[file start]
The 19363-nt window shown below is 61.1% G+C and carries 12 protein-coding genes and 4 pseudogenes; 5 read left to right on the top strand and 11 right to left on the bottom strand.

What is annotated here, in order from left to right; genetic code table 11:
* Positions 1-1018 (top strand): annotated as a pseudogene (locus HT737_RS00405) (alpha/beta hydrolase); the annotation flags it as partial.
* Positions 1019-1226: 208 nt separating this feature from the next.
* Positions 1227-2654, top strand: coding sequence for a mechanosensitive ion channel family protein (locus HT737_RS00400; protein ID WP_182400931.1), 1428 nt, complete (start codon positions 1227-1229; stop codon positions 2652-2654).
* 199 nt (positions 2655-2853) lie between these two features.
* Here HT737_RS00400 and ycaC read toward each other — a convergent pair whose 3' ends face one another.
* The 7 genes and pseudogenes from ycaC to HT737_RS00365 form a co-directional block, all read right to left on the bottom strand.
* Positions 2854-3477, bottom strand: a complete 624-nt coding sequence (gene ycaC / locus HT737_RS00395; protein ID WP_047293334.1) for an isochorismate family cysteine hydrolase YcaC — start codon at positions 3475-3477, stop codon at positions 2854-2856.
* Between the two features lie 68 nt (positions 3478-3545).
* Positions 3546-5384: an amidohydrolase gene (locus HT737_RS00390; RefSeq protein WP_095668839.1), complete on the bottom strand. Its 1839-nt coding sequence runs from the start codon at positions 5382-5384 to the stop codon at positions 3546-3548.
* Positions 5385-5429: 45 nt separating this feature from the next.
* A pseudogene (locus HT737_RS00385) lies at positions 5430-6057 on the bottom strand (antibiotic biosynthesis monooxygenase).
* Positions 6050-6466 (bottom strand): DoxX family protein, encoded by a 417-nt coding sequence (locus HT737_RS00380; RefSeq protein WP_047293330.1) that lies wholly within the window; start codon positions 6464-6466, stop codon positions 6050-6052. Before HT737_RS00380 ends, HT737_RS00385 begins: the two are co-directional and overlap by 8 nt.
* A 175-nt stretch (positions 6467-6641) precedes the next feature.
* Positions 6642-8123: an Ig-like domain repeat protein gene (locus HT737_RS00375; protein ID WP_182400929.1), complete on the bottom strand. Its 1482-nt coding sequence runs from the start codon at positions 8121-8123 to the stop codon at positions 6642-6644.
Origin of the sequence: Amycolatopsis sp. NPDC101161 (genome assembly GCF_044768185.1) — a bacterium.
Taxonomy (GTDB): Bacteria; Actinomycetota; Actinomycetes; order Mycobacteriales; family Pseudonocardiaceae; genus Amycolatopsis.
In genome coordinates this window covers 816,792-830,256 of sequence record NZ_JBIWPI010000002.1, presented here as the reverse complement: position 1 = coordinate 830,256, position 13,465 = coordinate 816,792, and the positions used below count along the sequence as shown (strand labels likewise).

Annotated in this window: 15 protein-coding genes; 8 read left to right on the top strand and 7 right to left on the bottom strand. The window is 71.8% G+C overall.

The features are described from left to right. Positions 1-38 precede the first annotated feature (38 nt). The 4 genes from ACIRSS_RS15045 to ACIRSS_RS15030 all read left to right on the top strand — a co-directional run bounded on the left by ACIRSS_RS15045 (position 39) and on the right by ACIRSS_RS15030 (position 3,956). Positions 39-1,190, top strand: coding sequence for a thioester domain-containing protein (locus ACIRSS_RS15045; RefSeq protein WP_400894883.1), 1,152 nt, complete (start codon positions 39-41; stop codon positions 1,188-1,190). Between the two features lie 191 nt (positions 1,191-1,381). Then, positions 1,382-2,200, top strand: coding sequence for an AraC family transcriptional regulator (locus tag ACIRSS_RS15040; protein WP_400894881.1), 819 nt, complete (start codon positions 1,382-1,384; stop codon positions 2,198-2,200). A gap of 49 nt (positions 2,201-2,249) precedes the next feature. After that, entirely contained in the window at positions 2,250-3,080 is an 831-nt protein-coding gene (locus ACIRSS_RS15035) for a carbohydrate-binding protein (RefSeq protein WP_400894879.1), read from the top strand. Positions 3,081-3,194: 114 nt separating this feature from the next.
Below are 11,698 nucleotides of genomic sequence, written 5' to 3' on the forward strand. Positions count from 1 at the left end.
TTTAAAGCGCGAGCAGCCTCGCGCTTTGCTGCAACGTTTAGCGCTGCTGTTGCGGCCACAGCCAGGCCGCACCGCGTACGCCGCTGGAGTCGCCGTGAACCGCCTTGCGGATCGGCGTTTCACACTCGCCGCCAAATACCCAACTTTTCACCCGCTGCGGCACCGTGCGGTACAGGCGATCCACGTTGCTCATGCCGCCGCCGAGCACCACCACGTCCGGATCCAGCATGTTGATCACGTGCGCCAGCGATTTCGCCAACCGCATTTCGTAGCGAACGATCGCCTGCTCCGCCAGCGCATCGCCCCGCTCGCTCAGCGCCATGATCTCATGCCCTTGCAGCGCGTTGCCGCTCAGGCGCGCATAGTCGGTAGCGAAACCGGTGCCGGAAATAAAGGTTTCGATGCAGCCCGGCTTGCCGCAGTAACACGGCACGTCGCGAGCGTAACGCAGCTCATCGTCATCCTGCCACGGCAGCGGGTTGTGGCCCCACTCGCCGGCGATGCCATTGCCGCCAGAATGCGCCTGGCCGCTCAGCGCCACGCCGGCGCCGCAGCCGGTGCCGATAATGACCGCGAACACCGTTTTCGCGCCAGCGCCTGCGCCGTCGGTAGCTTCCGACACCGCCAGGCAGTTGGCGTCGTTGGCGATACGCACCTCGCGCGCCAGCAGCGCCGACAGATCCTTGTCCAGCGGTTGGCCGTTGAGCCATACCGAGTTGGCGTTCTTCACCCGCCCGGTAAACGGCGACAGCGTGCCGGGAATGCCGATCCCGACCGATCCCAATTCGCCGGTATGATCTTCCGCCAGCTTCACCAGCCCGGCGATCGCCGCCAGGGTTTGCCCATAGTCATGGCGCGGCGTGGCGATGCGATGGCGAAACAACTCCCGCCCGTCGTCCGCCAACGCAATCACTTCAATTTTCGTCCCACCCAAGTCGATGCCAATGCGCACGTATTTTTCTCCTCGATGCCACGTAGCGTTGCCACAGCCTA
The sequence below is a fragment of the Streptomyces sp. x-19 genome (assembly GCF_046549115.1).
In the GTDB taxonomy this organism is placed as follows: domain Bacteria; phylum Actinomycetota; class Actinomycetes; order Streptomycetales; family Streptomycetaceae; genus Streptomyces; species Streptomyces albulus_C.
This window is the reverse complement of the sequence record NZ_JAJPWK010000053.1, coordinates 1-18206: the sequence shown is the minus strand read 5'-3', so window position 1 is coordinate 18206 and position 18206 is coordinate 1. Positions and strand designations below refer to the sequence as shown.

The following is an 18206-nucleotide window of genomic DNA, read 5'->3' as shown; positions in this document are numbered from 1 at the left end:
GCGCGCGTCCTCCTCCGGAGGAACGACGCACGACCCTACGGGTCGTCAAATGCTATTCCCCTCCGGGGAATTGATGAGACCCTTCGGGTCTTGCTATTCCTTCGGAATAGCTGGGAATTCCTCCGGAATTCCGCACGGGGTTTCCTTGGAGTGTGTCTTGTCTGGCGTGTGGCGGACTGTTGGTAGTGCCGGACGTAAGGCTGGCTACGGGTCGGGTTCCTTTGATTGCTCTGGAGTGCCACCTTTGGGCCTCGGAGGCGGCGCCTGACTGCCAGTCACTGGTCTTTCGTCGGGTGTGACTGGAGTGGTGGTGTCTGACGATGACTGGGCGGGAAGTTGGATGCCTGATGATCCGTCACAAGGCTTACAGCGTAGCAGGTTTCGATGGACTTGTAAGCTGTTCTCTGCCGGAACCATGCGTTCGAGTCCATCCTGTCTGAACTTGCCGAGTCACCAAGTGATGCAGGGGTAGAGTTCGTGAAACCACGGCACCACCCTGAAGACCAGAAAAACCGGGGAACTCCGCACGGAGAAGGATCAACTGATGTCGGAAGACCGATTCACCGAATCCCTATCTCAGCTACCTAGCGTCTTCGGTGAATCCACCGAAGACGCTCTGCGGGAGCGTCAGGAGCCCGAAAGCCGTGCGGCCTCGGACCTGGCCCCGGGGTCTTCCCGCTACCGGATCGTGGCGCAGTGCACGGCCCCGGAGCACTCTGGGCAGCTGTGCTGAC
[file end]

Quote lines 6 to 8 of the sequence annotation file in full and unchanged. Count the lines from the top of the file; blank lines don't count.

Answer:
* 199 nt (positions 2655-2853) lie between these two features.
* Here HT737_RS00400 and ycaC read toward each other — a convergent pair whose 3' ends face one another.
* The 7 genes and pseudogenes from ycaC to HT737_RS00365 form a co-directional block, all read right to left on the bottom strand.